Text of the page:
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How to quickly find buggy commits with Git Bisect

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Have you ever encountered a bug and don’t know what caused it? Don’t want to sift though hundreds of commits to track it down? Pulling your hair out because it feels hopeless? Feeling like Kanye West on Sway?

Git Bisect is the answer! Today I’m going to show you the power of Git Bisect and how it can quickly find the EXACT commit where your bug happened.

What is Git Bisect?

Git Bisect is a command line tool built into git that allows you to use binary search to find buggy commits.   Binary search makes finding things exponentially faster, instead of looking at commits one by one, you would divide your list of commits into two equal parts, you then look at each part and see which part contains the bug, you then continue on this process until you arrive at a single commit.

Git bisect binary search

Demo Time!

I always believe the best way to learn is to demonstrate.  First you need to grab the code from my Github repo here: , navigate to gitBisect subfolder and you should see the project files.  Open index.html in your browser and you should see a simple bootstrap site

git bisect demo

When everything is working, when clicking on the Make Something Happen button, the site is suppose to slide up the jumbotron and show another jumbotron.  However, when we clicked on it, nothing happens, but this was definitely working at some point!

So let’s start our search for the bad commit(For demonstration purposes our commit list is about 10 or so, but in the real world, it can be hundreds or thousands!):

git bisect start

this starts the git bisect process, on our current commit, the bug is present, so we need to designate it as a bad commit

git bisect bad

next we need to find a point in time when the bug was no longer present, we need to get the commit SHA from git.  You can accomplish this in two ways, either with git log or by going to Github and look at list of commits, we’ll be doing the latter method. Looking at our git history, let’s checkout the commit with the message “works” and see if our code is working:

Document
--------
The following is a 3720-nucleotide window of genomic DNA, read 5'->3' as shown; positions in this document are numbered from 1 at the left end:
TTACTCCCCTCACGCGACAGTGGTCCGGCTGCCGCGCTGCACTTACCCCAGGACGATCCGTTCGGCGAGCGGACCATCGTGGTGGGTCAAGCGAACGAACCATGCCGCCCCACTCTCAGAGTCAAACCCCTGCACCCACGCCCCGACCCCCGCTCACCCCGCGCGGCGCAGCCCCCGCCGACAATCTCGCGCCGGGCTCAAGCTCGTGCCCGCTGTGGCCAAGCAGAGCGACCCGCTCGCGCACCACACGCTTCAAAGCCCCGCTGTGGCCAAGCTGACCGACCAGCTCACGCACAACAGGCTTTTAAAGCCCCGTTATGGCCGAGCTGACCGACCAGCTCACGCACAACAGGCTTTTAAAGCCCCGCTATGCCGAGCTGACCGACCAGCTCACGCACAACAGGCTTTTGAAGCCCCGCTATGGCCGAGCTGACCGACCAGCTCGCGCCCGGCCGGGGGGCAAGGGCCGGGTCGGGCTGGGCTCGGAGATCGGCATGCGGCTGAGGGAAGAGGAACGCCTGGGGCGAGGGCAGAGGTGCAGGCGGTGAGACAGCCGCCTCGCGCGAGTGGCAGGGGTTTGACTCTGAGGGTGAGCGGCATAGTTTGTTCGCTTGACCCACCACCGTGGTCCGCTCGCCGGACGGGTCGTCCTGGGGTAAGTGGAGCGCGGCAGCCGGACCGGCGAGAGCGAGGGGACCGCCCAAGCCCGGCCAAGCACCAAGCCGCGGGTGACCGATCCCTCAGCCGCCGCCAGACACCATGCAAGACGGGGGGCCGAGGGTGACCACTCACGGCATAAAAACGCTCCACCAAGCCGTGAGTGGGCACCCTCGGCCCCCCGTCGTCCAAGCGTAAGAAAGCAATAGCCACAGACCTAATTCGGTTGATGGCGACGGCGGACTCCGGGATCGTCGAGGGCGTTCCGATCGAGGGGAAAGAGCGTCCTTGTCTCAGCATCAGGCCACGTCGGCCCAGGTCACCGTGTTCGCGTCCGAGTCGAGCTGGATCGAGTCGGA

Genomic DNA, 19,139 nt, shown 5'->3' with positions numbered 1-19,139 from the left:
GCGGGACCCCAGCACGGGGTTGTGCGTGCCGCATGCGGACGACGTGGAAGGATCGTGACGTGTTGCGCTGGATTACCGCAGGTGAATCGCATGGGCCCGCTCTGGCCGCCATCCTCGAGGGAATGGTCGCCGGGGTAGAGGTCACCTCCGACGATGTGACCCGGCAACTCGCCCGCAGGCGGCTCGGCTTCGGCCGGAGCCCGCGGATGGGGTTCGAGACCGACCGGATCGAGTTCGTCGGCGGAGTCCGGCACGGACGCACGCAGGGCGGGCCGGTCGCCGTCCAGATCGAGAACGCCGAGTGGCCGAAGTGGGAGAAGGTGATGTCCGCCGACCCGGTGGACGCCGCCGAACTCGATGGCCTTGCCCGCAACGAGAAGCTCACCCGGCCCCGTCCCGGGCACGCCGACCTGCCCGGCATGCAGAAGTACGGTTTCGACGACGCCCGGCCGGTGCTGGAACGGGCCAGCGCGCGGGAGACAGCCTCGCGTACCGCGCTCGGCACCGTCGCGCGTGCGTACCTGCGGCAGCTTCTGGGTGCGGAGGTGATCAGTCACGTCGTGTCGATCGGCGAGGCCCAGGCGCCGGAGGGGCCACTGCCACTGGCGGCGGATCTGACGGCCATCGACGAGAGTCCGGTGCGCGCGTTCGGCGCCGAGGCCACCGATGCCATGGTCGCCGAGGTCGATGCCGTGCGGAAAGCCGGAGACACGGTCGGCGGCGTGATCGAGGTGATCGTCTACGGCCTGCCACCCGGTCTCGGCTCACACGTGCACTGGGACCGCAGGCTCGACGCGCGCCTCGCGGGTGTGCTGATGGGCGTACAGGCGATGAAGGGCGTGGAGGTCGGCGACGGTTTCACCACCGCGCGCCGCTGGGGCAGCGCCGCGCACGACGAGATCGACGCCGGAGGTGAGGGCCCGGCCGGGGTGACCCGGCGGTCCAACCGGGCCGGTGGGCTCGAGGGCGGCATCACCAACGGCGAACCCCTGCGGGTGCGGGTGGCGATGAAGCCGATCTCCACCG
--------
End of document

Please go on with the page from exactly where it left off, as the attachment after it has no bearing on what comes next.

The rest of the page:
git log sha

git checkout 6d20e542a1b99e98eccdc7a240986905c17e9a8c

Now refresh our index.html page and click on the “Make Something Happen” button…YAY it worked!  So this means this commit has no bug, so we’ll need to designate it as good

git bisect good

you’ll see git sending you the following message back:

Bisecting: 3 revisions left to test after this (roughly 2 steps)
[dded55772d4adc3c13aebb7db4fe2785d2b7d87e] Open yt channel in new link

git bisect automatically switches your code to the next commit in list that it thinks contains the buggy commit.  All you have to do is to refresh index.html and see if the bug is still there, if it is, then type git bisect good , other wise type git bisect bad

and with a bit of Q&A we were able to arrive at this exact commit:

~/Desktop/Development/pentacode ((bd75420...)|BISECTING) > git bisect bad
bd75420d1f7c36d3a0adafef6108705148414db1 is the first bad commit
commit bd75420d1f7c36d3a0adafef6108705148414db1
Author: Yongzhi Huang <>
Date:   Tue Aug 30 08:33:02 2016 -0400

    hmm this is a weird commit

:040000 040000 1e87f3320ac61f5768b42bca315719c02e685c29 db93f8b9d6d17634aa8d8b317442496502380074 M	gitBisect
~/Desktop/Development/pentacode ((bd75420...)|BISECTING) > 

We found our bad commit, it’s time to exit the bisect tool:

git bisect reset

Pretty amazing isn’t it? Git Bisect shines even more when you have hundreds or thousands of commits to sift through!

I hope you find this trick useful, hopefully you will impress your colleagues with your new debugging ability!

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